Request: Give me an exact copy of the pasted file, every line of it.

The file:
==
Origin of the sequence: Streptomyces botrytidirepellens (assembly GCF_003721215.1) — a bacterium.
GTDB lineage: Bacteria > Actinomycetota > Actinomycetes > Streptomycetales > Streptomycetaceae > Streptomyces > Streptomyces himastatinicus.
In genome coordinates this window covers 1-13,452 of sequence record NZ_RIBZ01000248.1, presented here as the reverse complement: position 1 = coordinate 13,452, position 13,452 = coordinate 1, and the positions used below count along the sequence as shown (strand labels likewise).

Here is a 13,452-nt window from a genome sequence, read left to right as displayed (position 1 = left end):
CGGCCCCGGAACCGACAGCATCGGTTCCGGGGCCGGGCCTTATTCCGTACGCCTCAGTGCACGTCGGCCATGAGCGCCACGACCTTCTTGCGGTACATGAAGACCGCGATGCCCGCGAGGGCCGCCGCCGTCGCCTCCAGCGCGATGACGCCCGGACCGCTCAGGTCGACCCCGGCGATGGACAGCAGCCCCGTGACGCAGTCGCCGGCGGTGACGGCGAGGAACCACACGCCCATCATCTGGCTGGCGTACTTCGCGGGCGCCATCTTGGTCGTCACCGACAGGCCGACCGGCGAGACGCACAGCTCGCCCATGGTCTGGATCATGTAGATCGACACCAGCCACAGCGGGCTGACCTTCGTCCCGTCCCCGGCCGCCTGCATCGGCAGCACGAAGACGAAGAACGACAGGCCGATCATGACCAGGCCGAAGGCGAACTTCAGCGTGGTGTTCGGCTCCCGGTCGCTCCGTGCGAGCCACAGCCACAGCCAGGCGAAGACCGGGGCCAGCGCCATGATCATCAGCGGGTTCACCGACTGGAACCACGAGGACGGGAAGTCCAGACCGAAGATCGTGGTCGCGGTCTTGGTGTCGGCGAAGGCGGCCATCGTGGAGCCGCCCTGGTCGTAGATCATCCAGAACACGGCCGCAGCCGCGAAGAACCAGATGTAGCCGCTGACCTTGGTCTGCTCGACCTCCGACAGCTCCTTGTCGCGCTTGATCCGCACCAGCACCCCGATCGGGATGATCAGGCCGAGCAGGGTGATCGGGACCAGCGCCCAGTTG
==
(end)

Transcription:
Origin of the sequence: Streptomyces botrytidirepellens (assembly GCF_003721215.1) — a bacterium.
GTDB lineage: Bacteria > Actinomycetota > Actinomycetes > Streptomycetales > Streptomycetaceae > Streptomyces > Streptomyces himastatinicus.
In genome coordinates this window covers 1-13,452 of sequence record NZ_RIBZ01000248.1, presented here as the reverse complement: position 1 = coordinate 13,452, position 13,452 = coordinate 1, and the positions used below count along the sequence as shown (strand labels likewise).

Here is a 13,452-nt window from a genome sequence, read left to right as displayed (position 1 = left end):
CGGCCCCGGAACCGACAGCATCGGTTCCGGGGCCGGGCCTTATTCCGTACGCCTCAGTGCACGTCGGCCATGAGCGCCACGACCTTCTTGCGGTACATGAAGACCGCGATGCCCGCGAGGGCCGCCGCCGTCGCCTCCAGCGCGATGACGCCCGGACCGCTCAGGTCGACCCCGGCGATGGACAGCAGCCCCGTGACGCAGTCGCCGGCGGTGACGGCGAGGAACCACACGCCCATCATCTGGCTGGCGTACTTCGCGGGCGCCATCTTGGTCGTCACCGACAGGCCGACCGGCGAGACGCACAGCTCGCCCATGGTCTGGATCATGTAGATCGACACCAGCCACAGCGGGCTGACCTTCGTCCCGTCCCCGGCCGCCTGCATCGGCAGCACGAAGACGAAGAACGACAGGCCGATCATGACCAGGCCGAAGGCGAACTTCAGCGTGGTGTTCGGCTCCCGGTCGCTCCGTGCGAGCCACAGCCACAGCCAGGCGAAGACCGGGGCCAGCGCCATGATCATCAGCGGGTTCACCGACTGGAACCACGAGGACGGGAAGTCCAGACCGAAGATCGTGGTCGCGGTCTTGGTGTCGGCGAAGGCGGCCATCGTGGAGCCGCCCTGGTCGTAGATCATCCAGAACACGGCCGCAGCCGCGAAGAACCAGATGTAGCCGCTGACCTTGGTCTGCTCGACCTCCGACAGCTCCTTGTCGCGCTTGATCCGCACCAGCACCCCGATCGGGATGATCAGGCCGAGCAGGGTGATCGGGACCAGCGCCCAGTTG